NOTABLE PEOPLE BORN ON THIS DAY include jazz saxophonist Sonny Rollins, who was born in 1930; “I Will Survive” singer Gloria Gaynor, who was born in 1943; Hockey Hall of Famer Jacques Lemaire, who was born in 1945; N.Y. Yankees broadcaster Suzyn Waldman, who was born in 1946; “The Simpsons” star Julie Kavner, who was born in 1950; author and journalist Peggy Noonan, who was born in Brooklyn in 1950; Rock and Roll Hall of Famer Chrissie Hynde (The Pretenders), who was born in 1951; “L.A. Law” star Corbin Bernsen, who was born in 1954; “Lost” star Michael Emerson, who was born in 1954; Songwriters Hall of Famer Diane Warren, who was born in 1956; Pulitzer Prize-winning novelist Jennifer Egan, who was born in 1962; former “Saturday Night Live” star Leslie Jones, who was born in 1967; International Boxing Hall of Famer Shane Mosley, who was born in 1971; National Soccer Hall of Famer Briana Scurry, who was born in 1971; “American Pie” star Shannon Elizabeth, who was born in 1973; and “Across the Universe” star Evan Rachel Wood, who was born in 1987.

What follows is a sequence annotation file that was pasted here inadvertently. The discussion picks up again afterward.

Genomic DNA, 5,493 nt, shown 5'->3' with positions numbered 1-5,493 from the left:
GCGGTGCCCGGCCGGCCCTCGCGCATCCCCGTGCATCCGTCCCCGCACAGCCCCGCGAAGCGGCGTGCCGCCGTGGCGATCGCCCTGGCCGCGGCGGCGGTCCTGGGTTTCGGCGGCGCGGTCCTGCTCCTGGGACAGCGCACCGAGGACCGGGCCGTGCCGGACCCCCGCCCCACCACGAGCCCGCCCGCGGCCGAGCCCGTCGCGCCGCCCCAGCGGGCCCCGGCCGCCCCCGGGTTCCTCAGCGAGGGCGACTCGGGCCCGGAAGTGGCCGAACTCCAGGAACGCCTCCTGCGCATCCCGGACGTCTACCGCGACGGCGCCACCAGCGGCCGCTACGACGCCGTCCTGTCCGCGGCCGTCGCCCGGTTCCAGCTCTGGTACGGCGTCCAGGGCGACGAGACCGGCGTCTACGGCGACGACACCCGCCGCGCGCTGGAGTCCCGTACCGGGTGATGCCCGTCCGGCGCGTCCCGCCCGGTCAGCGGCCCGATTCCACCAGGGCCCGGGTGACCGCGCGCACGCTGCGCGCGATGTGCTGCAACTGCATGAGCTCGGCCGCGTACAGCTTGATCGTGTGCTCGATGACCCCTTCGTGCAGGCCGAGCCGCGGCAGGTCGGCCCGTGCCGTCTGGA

Michael Emerson
Charles Sykes/Invision/AP

***

RENAISSANCE WOMAN: Queen Elizabeth I was born on this day in 1533. The daughter of Henry VIII and Anne Boleyn ascended the throne in 1558. During her reign, the British defeated the Spanish Armada, the Anglican Church was essentially established and England became a world power. She died in 1603.

***

MAIL BONDING: The New York Post Office Building on Eighth Avenue between 31st and 33rd streets was opened to the public on this day in 1914. On the front of the building is an inscription that reads: “Neither snow nor rain nor heat nor gloom of night stays these couriers from their appointed rounds.” This has long been believed to be the motto of the U.S. Postal Service. They have, in fact, no motto — but the legend remains.

***

Special thanks to “Chase’s Calendar of Events” and Brooklyn Public Library.

 

Quotable:

“Democracy involves that old-fashioned thing called working it out.”

— author and journalist Peggy Noonan, who was born in Brooklyn on this day in 1950

sept-7-1901.jpg


Leave a Comment


Leave a Comment